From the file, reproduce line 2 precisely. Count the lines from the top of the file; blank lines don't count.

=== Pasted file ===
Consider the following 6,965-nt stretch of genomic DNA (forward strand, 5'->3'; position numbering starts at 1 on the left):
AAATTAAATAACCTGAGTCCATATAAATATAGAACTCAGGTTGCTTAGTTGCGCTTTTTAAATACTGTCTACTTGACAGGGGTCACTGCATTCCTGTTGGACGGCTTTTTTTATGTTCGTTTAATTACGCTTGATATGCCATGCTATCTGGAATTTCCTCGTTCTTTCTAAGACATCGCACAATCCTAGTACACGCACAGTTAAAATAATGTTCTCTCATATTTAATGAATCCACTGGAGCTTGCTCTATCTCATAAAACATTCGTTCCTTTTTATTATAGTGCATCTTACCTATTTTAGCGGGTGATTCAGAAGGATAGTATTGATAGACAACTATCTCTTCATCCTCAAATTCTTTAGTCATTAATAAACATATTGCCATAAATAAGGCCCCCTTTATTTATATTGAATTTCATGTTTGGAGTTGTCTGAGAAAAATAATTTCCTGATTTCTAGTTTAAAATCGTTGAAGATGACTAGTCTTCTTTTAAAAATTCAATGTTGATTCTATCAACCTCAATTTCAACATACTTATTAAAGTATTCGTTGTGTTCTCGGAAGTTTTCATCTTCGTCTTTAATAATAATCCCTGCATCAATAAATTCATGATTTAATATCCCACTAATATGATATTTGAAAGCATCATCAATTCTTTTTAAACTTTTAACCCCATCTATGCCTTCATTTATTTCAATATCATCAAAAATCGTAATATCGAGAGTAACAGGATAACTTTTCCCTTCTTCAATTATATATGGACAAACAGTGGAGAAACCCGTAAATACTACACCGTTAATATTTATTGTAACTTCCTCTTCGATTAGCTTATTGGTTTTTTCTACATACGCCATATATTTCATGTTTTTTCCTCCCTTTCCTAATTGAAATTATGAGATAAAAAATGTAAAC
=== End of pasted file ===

AAATTAAATAACCTGAGTCCATATAAATATAGAACTCAGGTTGCTTAGTTGCGCTTTTTAAATACTGTCTACTTGACAGGGGTCACTGCATTCCTGTTGGACGGCTTTTTTTATGTTCGTTTAATTACGCTTGATATGCCATGCTATCTGGAATTTCCTCGTTCTTTCTAAGACATCGCACAATCCTAGTACACGCACAGTTAAAATAATGTTCTCTCATATTTAATGAATCCACTGGAGCTTGCTCTATCTCATAAAACATTCGTTCCTTTTTATTATAGTGCATCTTACCTATTTTAGCGGGTGATTCAGAAGGATAGTATTGATAGACAACTATCTCTTCATCCTCAAATTCTTTAGTCATTAATAAACATATTGCCATAAATAAGGCCCCCTTTATTTATATTGAATTTCATGTTTGGAGTTGTCTGAGAAAAATAATTTCCTGATTTCTAGTTTAAAATCGTTGAAGATGACTAGTCTTCTTTTAAAAATTCAATGTTGATTCTATCAACCTCAATTTCAACATACTTATTAAAGTATTCGTTGTGTTCTCGGAAGTTTTCATCTTCGTCTTTAATAATAATCCCTGCATCAATAAATTCATGATTTAATATCCCACTAATATGATATTTGAAAGCATCATCAATTCTTTTTAAACTTTTAACCCCATCTATGCCTTCATTTATTTCAATATCATCAAAAATCGTAATATCGAGAGTAACAGGATAACTTTTCCCTTCTTCAATTATATATGGACAAACAGTGGAGAAACCCGTAAATACTACACCGTTAATATTTATTGTAACTTCCTCTTCGATTAGCTTATTGGTTTTTTCTACATACGCCATATATTTCATGTTTTTTCCTCCCTTTCCTAATTGAAATTATGAGATAAAAAATGTAAAC